As I sit here with the title of the blog ‘Going back home’, for a few seconds I am unsure whether I want to write about my trip from London to my hometown Lahore or about my journey from Lahore to London. This makes me realize that in three short months I have started to view my studio in central London as ‘home.’
I have always lived in the suburbs of the city where it is so quiet at night that sometimes I would swear hear my own thoughts as if I had been thinking them aloud. So when I moved to London and chose to stay close to the LSE campus, someone said it’s going to be like living in the old city – you are not going to like it. Well, they were wrong. I like it very much. However it’s not the London that is always full of tourists that I like. The London that I like exists only on Sunday mornings before anyone even thinks of heading to the shopping district. This is the time when I can walk around The Marble Arch with a cup of coffee in my hand pondering over the design and history of the buildings that stand in front of me. This is the time when I can walk to the place that has been mentioned so many in historical novels, the place that I walk by every day, the place in which I feel deep within, I am where my favourite heroes and heroines were a long time ago – that would be the boring old High Holborn for you.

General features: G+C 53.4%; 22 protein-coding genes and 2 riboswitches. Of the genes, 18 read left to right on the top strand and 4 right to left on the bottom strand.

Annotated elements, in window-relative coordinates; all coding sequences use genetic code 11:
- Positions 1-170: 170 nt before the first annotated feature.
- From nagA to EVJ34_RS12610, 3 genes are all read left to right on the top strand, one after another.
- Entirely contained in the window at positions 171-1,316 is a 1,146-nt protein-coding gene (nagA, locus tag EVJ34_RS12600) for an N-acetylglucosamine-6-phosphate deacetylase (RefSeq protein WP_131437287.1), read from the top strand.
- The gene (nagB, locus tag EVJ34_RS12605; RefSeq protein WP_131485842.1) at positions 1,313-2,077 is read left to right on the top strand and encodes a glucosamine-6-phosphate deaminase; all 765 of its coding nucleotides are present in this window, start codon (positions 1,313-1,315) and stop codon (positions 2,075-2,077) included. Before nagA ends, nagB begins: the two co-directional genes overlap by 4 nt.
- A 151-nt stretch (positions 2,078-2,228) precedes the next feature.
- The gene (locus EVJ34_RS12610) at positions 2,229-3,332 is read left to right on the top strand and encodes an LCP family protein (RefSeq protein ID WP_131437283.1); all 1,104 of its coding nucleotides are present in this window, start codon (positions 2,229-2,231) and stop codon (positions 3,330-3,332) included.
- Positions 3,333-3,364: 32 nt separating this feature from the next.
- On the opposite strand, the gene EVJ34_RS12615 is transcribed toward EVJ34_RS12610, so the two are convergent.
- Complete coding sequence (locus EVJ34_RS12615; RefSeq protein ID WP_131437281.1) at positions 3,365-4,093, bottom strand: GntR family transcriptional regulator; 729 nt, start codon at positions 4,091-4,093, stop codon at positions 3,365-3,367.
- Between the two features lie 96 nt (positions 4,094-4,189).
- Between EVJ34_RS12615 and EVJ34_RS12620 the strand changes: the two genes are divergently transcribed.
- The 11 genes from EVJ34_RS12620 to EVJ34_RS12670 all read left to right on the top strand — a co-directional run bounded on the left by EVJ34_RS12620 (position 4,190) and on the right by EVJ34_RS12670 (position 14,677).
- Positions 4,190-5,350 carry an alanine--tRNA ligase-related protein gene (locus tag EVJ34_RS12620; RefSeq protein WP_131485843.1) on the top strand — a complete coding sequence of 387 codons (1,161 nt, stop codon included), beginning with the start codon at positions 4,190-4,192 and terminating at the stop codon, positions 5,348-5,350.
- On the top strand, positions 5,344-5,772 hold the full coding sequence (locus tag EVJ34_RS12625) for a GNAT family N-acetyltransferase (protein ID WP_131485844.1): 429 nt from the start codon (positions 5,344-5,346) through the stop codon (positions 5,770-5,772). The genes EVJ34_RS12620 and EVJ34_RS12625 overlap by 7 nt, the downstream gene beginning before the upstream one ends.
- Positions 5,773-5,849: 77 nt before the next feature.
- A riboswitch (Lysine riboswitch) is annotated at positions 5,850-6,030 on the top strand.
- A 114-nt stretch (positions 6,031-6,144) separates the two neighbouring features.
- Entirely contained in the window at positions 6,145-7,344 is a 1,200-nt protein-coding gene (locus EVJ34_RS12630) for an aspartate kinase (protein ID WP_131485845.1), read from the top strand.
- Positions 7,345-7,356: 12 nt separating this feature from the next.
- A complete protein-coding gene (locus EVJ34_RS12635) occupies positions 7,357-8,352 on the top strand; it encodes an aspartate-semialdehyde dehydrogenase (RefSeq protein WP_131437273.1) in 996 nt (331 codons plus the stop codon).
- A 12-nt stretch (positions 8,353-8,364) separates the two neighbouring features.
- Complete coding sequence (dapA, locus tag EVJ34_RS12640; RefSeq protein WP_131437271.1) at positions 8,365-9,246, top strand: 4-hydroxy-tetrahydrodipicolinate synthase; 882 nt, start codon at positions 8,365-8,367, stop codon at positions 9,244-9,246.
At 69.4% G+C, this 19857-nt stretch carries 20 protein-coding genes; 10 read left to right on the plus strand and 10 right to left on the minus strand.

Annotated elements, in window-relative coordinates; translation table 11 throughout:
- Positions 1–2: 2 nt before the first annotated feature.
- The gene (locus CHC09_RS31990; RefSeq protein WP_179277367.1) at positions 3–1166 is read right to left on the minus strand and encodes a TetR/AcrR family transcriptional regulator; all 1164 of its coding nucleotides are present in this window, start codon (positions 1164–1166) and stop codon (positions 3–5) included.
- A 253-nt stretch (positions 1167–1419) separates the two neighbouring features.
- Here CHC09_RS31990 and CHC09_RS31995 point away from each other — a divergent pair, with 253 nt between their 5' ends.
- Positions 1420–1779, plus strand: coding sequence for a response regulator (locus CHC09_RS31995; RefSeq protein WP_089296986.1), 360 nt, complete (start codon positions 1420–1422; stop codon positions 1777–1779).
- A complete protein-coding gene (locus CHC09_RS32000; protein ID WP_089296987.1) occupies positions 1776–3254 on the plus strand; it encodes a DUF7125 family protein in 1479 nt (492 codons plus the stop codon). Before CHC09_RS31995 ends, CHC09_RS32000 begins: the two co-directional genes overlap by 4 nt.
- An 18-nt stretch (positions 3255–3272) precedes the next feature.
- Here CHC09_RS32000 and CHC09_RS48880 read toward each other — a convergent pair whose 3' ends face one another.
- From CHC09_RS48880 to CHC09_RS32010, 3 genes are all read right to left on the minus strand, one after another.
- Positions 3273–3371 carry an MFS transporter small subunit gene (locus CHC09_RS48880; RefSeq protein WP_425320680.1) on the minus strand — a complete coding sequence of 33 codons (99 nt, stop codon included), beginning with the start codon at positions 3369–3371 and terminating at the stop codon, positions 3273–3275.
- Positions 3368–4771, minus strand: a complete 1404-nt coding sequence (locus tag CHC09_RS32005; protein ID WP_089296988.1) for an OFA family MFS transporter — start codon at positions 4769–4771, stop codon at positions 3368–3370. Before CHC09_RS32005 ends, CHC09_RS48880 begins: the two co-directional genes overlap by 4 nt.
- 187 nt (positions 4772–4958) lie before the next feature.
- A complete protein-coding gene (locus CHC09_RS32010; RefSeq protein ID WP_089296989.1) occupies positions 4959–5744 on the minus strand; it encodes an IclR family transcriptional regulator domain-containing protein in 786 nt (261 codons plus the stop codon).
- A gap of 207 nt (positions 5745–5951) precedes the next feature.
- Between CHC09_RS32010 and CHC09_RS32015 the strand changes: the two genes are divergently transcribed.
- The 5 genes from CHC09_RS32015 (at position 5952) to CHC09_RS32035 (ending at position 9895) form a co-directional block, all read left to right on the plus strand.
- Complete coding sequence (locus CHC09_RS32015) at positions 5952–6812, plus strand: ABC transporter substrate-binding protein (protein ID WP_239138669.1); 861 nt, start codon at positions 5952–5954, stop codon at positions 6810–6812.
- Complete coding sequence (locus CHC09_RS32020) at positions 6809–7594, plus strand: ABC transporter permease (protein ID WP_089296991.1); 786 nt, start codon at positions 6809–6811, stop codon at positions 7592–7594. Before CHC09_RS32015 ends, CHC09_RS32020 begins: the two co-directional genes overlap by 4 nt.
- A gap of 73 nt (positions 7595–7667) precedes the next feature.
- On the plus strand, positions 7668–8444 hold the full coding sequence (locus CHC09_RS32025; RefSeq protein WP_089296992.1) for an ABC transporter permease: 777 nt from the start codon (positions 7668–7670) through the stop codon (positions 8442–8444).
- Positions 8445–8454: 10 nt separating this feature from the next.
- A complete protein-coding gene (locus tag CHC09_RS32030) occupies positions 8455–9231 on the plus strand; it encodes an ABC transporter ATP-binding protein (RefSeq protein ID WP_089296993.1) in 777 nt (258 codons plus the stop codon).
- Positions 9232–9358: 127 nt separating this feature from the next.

This is my part of London. The London that exists only when most are still asleep, the London that I enjoy every bit as much as the one that’s not mine (the one where everyone is awake and is in rush to get somewhere).
Now that this blog has turned into something about what I like In London instead of my journey anywhere, I should perhaps change the topic. But I won’t because those early Sunday mornings, when I am the only person walking along the streets – this is when I feel at home – in London.